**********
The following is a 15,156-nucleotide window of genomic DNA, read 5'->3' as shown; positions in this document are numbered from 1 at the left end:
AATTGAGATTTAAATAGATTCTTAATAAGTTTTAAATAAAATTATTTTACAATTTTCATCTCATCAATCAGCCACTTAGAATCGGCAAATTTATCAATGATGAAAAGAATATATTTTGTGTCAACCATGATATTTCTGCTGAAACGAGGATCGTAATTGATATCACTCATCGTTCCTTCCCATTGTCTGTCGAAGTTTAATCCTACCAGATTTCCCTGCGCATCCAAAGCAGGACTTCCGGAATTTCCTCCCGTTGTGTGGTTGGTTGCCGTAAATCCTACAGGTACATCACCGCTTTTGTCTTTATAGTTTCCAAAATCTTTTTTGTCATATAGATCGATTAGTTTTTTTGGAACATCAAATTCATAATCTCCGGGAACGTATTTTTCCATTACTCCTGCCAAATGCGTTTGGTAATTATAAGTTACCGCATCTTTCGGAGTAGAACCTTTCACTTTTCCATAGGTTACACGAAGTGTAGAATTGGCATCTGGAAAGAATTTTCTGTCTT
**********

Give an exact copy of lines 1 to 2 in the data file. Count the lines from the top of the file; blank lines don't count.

The following is a 15,156-nucleotide window of genomic DNA, read 5'->3' as shown; positions in this document are numbered from 1 at the left end:
AATTGAGATTTAAATAGATTCTTAATAAGTTTTAAATAAAATTATTTTACAATTTTCATCTCATCAATCAGCCACTTAGAATCGGCAAATTTATCAATGATGAAAAGAATATATTTTGTGTCAACCATGATATTTCTGCTGAAACGAGGATCGTAATTGATATCACTCATCGTTCCTTCCCATTGTCTGTCGAAGTTTAATCCTACCAGATTTCCCTGCGCATCCAAAGCAGGACTTCCGGAATTTCCTCCCGTTGTGTGGTTGGTTGCCGTAAATCCTACAGGTACATCACCGCTTTTGTCTTTATAGTTTCCAAAATCTTTTTTGTCATATAGATCGATTAGTTTTTTTGGAACATCAAATTCATAATCTCCGGGAACGTATTTTTCCATTACTCCTGCCAAATGCGTTTGGTAATTATAAGTTACCGCATCTTTCGGAGTAGAACCTTTCACTTTTCCATAGGTTACACGAAGTGTAGAATTGGCATCTGGAAAGAATTTTCTGTCTT